Wikipedia mashed together two great definitions of backstory: “A backstory, background story, back-story or background is a set of events invented for a plot, presented as preceding—and leading up to that plot. It is a literary device of a narrative history all chronologically earlier than the narrative of primary interest.” What does that mean to you the writer? To me, it means in order to completely support your plot, character motivations, and development of your story line you should have a detailed backstory analysis before writing even begins. But be wary of  getting trapped with too much backstory that drags down the reader. It’s a balance an author needs to master. I compare it metaphorically to a ladder, which has many rungs to climb. You have to take each rung one at a time in order to reach the top. Jumping from the ground to the middle rungs is hard and you can slip and fall.  The top isn’t even reachable yet, and you’re too short to pull yourself up. Starting at the bottom, the backstory is the foundation to any ladder and will only help you rise to the top. As you ascend the ladder, looking down is okay and even encouraged to see your progress if you’re not far from the bottom, but once at the top, it can be a dizzying experience causing your ladder to wobble and fall. Make sense? Mastering backstory may not be for every writer. It’s hard to write and plan out all of your characters, settings, emotions, relationships, and etc. It’s difficult to surmise how much is enough or not enough. Many writers find developing their characters and motivations as they write is easier and allows them to keep things fresh and in perspective. While others will need the extra structure in order to guide them as they write; hence the climb up the ladder. Both types of these authors can bog themselves down with too much backstory if they aren’t careful. How do you create an effective backstory? I found a list of five things to consider while writing backstory from an article on Wikihow and made it a little of my own. Start from the very beginning—childhood: All things have a beginning. Find the root of your characters histories with their past. Write it all out and keep it as a reference for yourself.  Compare what you’ve come up with to your character’s personality: Does your history make sense to what the your character is doing in the present? For ex. If  Billy was shy, he’s not going to be all of a sudden outgoing later on without a reason. Write the plot for the story: Most times this is done already but after your backstory is developed or your have a clear idea of where your characters are going, the plot can change or you need to revisit other elements running around in your head. Reread the backstory: Does it all make sense with your entire story? If not, go back and rework it. Having something out of place will trip up a  reader. Now that you’ve made the backstory, get another opinion: You may think it works in your head, but to others it’s a big old mess. Have a writing partner help keep you on goal with your characters. Now that you have your foundation, how much do you inject into your story? It’s a question of how much you want your reader to learn and how much you need to know in your own head as you write. While injecting backstory is prudent to the story line, most times backstory if purely for the author’s purposes. My general rule of thumb is to keep it as simple as possible. For example, Sally’s backstory includes being bullied by a boy named Timmy when she was a child. It makes it hard for her to trust men. Now,  in present day, she’s attracted to her future math tutor,  happens to be named Tim. His name is a reminder of the pain she went through growing up. How would you write Sally in a scene letting the reader understand Sally’s mental state and her...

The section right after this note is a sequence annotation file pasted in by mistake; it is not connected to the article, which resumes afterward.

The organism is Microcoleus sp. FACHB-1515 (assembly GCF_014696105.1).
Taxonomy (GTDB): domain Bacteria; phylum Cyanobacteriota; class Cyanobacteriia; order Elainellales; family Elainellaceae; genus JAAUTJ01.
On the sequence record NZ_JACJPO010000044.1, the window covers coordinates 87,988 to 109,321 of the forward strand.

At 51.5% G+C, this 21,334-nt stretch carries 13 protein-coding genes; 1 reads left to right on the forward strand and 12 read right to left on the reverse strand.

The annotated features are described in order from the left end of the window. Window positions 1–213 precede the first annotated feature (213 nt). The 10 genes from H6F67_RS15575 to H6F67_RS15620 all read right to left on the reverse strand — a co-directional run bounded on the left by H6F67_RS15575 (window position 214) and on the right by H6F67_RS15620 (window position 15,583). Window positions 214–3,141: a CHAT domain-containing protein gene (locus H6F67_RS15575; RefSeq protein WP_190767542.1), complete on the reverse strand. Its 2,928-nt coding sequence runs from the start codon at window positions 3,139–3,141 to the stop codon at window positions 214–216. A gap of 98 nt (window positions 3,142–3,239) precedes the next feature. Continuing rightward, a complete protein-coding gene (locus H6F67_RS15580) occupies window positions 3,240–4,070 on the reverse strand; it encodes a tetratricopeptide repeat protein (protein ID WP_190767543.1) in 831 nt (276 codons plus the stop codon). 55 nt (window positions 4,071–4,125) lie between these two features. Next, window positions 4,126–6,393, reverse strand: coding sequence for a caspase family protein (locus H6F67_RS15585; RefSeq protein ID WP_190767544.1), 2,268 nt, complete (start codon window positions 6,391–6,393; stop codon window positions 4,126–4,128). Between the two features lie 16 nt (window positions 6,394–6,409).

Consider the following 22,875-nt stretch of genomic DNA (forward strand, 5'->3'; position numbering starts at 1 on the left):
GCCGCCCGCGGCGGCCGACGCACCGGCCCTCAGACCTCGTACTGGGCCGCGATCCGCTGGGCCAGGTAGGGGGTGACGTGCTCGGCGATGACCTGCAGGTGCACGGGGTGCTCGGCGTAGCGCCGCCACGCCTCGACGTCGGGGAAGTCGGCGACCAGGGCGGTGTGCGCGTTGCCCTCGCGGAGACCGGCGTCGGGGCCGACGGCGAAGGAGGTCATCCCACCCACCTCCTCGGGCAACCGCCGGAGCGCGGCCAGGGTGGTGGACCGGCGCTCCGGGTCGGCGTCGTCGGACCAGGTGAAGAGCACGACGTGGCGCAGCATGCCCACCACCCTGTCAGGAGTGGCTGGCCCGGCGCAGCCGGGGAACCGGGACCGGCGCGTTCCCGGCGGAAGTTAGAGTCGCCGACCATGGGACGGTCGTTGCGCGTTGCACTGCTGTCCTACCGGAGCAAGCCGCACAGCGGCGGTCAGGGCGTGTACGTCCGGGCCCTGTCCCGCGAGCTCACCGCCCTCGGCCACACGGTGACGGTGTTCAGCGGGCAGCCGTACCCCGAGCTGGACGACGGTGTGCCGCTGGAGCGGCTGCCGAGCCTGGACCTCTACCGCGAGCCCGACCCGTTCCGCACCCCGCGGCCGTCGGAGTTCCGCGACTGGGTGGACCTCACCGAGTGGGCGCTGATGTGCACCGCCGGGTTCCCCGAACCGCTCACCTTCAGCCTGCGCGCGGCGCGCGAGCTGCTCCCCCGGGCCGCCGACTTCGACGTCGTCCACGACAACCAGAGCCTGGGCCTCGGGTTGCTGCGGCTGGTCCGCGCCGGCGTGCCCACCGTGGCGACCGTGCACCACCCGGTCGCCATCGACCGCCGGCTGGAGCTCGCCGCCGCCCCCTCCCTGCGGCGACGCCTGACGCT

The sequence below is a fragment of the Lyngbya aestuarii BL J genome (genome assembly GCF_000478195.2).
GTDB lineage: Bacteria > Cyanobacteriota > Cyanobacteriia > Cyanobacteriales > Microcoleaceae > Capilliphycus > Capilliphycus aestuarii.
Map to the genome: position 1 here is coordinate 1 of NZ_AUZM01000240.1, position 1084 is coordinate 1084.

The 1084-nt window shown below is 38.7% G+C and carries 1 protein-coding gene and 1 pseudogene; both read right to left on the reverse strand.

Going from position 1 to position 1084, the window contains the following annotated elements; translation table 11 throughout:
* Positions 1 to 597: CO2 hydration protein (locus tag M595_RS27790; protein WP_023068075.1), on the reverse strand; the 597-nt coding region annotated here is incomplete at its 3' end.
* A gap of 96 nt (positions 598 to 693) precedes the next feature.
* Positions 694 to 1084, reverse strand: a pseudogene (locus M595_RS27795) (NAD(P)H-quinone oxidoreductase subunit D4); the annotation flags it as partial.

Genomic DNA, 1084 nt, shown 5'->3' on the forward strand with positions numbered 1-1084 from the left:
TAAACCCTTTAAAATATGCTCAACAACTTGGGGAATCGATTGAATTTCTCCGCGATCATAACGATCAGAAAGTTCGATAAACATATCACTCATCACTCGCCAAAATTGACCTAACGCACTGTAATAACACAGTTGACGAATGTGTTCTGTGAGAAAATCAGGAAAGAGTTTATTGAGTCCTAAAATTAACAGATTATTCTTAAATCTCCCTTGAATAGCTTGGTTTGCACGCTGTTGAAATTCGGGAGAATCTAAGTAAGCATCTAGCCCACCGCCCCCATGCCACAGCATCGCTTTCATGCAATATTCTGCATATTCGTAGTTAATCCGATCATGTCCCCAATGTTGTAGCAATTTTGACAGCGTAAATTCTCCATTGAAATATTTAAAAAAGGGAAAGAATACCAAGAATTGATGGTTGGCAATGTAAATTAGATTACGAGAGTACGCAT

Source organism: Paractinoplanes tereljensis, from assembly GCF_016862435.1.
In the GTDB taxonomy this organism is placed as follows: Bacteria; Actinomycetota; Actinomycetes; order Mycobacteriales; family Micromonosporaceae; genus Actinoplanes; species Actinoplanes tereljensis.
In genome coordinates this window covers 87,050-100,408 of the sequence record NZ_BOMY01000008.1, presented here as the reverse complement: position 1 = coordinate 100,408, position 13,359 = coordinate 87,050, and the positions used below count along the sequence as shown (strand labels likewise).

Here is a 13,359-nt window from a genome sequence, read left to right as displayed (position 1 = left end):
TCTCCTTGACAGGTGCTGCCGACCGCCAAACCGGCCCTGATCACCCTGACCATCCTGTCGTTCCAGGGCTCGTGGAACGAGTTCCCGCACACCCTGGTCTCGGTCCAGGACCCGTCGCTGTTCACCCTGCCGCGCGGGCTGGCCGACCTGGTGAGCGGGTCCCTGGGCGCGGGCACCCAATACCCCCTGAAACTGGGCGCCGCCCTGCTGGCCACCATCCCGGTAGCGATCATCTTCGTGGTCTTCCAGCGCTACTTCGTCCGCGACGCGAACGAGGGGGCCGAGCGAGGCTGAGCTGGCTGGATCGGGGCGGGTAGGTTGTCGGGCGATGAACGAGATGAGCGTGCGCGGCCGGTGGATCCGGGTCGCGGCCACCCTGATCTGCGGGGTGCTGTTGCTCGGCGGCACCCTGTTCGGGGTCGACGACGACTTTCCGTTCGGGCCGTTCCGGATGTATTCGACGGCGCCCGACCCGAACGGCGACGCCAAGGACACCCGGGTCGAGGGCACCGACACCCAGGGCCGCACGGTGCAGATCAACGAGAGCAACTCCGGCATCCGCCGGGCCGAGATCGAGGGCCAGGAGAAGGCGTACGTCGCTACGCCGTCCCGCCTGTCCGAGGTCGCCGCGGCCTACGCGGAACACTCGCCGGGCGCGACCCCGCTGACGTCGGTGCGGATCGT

Read More